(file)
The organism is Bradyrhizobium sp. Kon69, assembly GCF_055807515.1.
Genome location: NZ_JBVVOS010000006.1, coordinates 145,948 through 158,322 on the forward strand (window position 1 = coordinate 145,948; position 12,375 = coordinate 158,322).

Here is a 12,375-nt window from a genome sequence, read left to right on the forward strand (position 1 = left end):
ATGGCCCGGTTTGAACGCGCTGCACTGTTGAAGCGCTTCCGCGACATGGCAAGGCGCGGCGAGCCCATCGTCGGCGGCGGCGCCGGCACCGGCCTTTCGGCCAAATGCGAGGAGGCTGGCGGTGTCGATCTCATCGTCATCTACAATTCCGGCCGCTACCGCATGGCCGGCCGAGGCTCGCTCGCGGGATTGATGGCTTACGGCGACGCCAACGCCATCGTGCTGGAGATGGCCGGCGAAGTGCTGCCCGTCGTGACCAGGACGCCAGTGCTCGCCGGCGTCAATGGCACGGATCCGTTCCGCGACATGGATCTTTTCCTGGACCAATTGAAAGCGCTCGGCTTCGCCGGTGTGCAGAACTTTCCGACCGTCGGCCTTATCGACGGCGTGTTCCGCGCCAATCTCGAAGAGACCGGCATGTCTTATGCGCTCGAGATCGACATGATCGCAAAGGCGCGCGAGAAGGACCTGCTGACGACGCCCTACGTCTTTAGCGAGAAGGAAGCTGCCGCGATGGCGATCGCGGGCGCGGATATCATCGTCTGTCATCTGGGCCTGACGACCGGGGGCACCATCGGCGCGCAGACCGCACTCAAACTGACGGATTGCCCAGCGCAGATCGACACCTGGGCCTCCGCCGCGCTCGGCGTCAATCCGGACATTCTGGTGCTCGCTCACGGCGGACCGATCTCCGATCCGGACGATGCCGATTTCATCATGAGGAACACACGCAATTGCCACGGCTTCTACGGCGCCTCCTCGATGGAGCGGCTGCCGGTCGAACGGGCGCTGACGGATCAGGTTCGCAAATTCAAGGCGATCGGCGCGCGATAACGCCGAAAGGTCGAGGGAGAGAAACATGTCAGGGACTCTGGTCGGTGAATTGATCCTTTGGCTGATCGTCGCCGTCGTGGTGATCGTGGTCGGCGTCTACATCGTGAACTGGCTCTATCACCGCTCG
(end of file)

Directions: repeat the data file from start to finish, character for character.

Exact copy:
The organism is Bradyrhizobium sp. Kon69, assembly GCF_055807515.1.
Genome location: NZ_JBVVOS010000006.1, coordinates 145,948 through 158,322 on the forward strand (window position 1 = coordinate 145,948; position 12,375 = coordinate 158,322).

Here is a 12,375-nt window from a genome sequence, read left to right on the forward strand (position 1 = left end):
ATGGCCCGGTTTGAACGCGCTGCACTGTTGAAGCGCTTCCGCGACATGGCAAGGCGCGGCGAGCCCATCGTCGGCGGCGGCGCCGGCACCGGCCTTTCGGCCAAATGCGAGGAGGCTGGCGGTGTCGATCTCATCGTCATCTACAATTCCGGCCGCTACCGCATGGCCGGCCGAGGCTCGCTCGCGGGATTGATGGCTTACGGCGACGCCAACGCCATCGTGCTGGAGATGGCCGGCGAAGTGCTGCCCGTCGTGACCAGGACGCCAGTGCTCGCCGGCGTCAATGGCACGGATCCGTTCCGCGACATGGATCTTTTCCTGGACCAATTGAAAGCGCTCGGCTTCGCCGGTGTGCAGAACTTTCCGACCGTCGGCCTTATCGACGGCGTGTTCCGCGCCAATCTCGAAGAGACCGGCATGTCTTATGCGCTCGAGATCGACATGATCGCAAAGGCGCGCGAGAAGGACCTGCTGACGACGCCCTACGTCTTTAGCGAGAAGGAAGCTGCCGCGATGGCGATCGCGGGCGCGGATATCATCGTCTGTCATCTGGGCCTGACGACCGGGGGCACCATCGGCGCGCAGACCGCACTCAAACTGACGGATTGCCCAGCGCAGATCGACACCTGGGCCTCCGCCGCGCTCGGCGTCAATCCGGACATTCTGGTGCTCGCTCACGGCGGACCGATCTCCGATCCGGACGATGCCGATTTCATCATGAGGAACACACGCAATTGCCACGGCTTCTACGGCGCCTCCTCGATGGAGCGGCTGCCGGTCGAACGGGCGCTGACGGATCAGGTTCGCAAATTCAAGGCGATCGGCGCGCGATAACGCCGAAAGGTCGAGGGAGAGAAACATGTCAGGGACTCTGGTCGGTGAATTGATCCTTTGGCTGATCGTCGCCGTCGTGGTGATCGTGGTCGGCGTCTACATCGTGAACTGGCTCTATCACCGCTCG